Category Archives: Journey of Faith
Many times in life we get so confident. We start to depend on our own strength. But as we walk, we realize that the path we choose won’t give us anything. And we realize we can’t do without God. Then at one point, we can’t walk anymore and we ask ourselves. Am I still worthy? Is God mat at me? If I go back, will He accept me? If this is you, then turn around. And you will see God is waiting for you with open arms. He has been and always will be with you whether you realize or not. No matter how far you leave Him, He never leaves you. No matter who you are. No matter what you have done. He loves each and every one of you.
Imagine John and Martha as a married couple approaching their seventy fifth birthdays. They enjoy good physical health, have a solid marriage, are very involved in their church and their community, are proud of their grown children- all of whom seem to be doing well- and take particular delight in their grandchildren. They are also financially secure enough to enjoy a comfortable retirement. One day they approach their parish priest and ask for his guidance, and this is the story they share: ‘Father, we have been long-standing and faithful parishioners here, and you know us well. We’re retired; we’re really enjoying our grandchildren. In fact, John has just built a huge deck off of our living room so that we have more space for our family when they drop round. There are so many options still open to us, so many things we would still like to do in our lives. But…but… we have been praying together, and praying a lot over the story of Abraham and Sarah and how when they were old, done with their childbearing years, God called them to set out for an unknown place and how it took them ten years to get there and then, when they arrived there, with them now well over eighty years old, Sarah got pregnant in some new way, and how that, this gray-haired and impossible pregnancy, became their real gift to the world…Well, we have been praying over this for a long time and we feel called in this way, like Abraham and Sarah. We feel that God is calling us into the big, big unknown as he did them. We have mulled over this for a long time and this is our plan: What we want to do is to sell our house and, after buying two one-way airline tickets, give the rest of money to the food bank (because Jesus said to sell everything and give the money to the poor). The one-way tickets we would buy would be for Pakistan. We feel that God is calling us to spend the rest of our lives as missionaries to Islam in Pakistan. We picked Pakistan because there is so much tension today between Christians and Muslims, and there is a need for more understanding between us. Our plan is to go there with no money and to live simply with the poor there, and to die there. We presented this plan to our children, and they were beyond belief, stunned and horrified. They think we are insane and demanded that, among other things, we talk to you. So what do you think of this idea?’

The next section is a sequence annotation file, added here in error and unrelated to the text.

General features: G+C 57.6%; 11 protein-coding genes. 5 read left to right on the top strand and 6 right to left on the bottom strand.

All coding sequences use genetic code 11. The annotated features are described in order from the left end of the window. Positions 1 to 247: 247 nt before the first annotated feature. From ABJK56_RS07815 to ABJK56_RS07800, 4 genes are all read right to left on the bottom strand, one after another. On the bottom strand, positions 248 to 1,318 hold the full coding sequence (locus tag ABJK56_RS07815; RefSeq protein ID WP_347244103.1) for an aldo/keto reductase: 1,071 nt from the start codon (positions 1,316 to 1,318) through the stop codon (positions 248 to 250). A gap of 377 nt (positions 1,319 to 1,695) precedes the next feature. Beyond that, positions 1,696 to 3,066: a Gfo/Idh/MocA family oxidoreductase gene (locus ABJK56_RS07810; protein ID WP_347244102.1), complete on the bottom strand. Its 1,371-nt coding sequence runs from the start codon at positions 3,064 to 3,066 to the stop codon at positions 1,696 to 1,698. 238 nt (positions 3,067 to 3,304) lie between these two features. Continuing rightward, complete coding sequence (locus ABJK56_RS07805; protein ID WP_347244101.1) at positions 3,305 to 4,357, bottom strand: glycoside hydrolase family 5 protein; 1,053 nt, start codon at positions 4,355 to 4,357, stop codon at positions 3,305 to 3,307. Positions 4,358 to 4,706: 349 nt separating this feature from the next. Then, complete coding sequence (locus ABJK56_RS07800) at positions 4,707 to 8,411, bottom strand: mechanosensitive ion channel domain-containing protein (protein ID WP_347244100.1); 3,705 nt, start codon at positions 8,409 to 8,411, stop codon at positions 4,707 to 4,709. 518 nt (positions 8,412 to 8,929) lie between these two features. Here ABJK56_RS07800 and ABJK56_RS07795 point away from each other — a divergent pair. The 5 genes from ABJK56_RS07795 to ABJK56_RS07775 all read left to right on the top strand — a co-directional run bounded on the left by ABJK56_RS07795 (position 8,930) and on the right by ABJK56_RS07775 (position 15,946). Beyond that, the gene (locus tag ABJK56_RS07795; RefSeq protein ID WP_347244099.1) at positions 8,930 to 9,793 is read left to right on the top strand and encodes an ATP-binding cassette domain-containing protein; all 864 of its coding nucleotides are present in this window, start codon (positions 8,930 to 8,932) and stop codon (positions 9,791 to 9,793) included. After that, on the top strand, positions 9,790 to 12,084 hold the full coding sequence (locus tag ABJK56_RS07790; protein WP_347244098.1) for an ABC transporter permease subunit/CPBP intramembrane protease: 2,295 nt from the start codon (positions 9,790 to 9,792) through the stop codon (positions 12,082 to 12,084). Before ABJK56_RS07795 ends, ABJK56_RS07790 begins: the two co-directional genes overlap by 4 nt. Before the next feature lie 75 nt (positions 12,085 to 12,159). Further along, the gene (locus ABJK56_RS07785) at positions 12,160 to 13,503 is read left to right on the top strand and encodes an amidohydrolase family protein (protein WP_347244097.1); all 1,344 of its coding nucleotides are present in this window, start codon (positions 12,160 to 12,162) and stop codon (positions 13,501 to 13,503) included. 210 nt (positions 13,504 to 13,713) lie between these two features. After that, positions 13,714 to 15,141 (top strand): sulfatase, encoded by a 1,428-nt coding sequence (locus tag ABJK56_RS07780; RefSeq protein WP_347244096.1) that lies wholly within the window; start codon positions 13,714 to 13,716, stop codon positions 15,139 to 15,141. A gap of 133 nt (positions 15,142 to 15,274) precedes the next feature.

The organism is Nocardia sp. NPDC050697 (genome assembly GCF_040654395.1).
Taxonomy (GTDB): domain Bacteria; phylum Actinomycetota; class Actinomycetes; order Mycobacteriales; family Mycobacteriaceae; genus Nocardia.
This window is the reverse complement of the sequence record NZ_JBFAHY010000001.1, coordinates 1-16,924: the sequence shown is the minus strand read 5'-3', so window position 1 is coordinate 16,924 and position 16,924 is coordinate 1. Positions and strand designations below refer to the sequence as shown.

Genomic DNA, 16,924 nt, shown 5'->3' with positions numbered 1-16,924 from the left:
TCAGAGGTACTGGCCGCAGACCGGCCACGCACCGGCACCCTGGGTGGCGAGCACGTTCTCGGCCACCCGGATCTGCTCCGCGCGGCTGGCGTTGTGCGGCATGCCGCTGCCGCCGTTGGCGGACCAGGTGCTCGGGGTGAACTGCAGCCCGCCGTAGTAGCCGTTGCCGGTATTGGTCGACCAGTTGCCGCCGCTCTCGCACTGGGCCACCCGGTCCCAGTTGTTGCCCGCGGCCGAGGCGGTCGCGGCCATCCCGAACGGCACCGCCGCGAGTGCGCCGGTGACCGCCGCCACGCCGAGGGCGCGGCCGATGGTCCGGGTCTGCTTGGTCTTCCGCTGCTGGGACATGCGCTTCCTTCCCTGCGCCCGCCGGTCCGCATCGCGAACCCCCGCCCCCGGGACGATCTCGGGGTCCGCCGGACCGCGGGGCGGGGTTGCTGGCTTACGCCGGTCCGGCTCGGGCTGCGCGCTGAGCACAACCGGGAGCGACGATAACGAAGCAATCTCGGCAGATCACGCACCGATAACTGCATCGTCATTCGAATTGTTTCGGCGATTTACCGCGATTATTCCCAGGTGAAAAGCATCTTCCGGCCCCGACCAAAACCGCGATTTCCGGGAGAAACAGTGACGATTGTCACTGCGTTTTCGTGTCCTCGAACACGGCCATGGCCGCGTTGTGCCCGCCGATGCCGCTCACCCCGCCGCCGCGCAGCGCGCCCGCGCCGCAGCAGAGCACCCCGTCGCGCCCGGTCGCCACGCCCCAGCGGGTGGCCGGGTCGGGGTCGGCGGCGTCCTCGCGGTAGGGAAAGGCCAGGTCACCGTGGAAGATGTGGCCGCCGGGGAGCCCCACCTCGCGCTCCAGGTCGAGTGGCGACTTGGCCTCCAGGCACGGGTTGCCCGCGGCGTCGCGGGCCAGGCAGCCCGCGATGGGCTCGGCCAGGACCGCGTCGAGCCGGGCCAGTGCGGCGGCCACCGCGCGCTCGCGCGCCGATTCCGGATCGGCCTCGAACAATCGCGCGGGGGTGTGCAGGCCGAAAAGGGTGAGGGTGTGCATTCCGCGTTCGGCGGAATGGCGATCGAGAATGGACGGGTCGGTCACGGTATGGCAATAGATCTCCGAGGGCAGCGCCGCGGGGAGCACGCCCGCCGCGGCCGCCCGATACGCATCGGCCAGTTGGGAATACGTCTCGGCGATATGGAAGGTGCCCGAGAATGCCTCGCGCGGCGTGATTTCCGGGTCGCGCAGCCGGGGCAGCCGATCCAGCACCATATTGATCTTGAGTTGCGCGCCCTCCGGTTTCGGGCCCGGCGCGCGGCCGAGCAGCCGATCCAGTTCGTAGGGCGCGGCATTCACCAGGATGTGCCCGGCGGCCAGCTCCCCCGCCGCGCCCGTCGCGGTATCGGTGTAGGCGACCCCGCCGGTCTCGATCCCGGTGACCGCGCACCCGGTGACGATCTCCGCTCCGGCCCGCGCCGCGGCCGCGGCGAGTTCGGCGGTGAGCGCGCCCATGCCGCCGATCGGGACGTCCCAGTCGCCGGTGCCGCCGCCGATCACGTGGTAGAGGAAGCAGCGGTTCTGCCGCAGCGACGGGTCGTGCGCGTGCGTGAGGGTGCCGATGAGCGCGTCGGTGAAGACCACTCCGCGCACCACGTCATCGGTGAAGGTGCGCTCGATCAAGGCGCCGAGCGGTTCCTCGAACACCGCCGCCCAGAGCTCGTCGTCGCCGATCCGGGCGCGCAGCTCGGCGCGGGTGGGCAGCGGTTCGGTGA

The priest, unless he was John of the Cross, would most certainly side with the view of their children: ‘You’re crazy! This is dangerous fundamentalism! This is the ultimate in naivete!’ But being a trained pastoral minister, he would attempt to dissuade them and bring them and bring them to their senses through logic. His first objection would be this: ‘You shouldn’t do this. You are needed here! Your children, your grandchildren, the church, the community, we need you! There is still so much that you can do. You’re still young, still healthy. You may not do this!’ But John and Martha are ready for this objection, having already thought this through: ‘We appreciate your saying that, and it’s nice to be wanted. But radically, we are not needed. What we have to give we have already given through the last fifty years. We did the work, we provided for our kids, and we love them deeply. But in going to Pakistan and ending our lives in this way, we want to give our kids and grandkids something else, something deeper, something that can be given only in spirit. We have already given them what we can give them humanly. We are doing this for them! They will miss us and we will miss them terribly, but that’s the price for this. Besides, yes, we are healthy, but we are no longer young. Either or both of us could be struck down by cancer or a stroke or something else, and we would be gone in any case. In twenty years, we’ll both most likely be gone, so we may as well do this of our own volition, when we can make it mean something deep.’ Dissatisfied but undaunted, the priest would move on to his second argument: ‘And how do you intend to live in Pakistan, once you have given all your money away? How will you eat? Where will you live? What will you do if you get sick and need a hospital?’ But again, John and Martha are ready for those questions: ‘That’s the real point of this. If we took along credit cards and had return tickets tucked away in case of an emergency that would defeat the real purpose of this. We need to do this on blind trust. We won’t starve, we’ll live somehow, we’ll beg, we’ll live off peoples’ kindness. We know this sounds utterly naïve, but God will provide for us somehow! Don’t think that we haven’t thought of this, and don’t think that we aren’t scared. We’re very scared; we don’t even know what we are going to do immediately after we get off the plane. But that is the point of this!’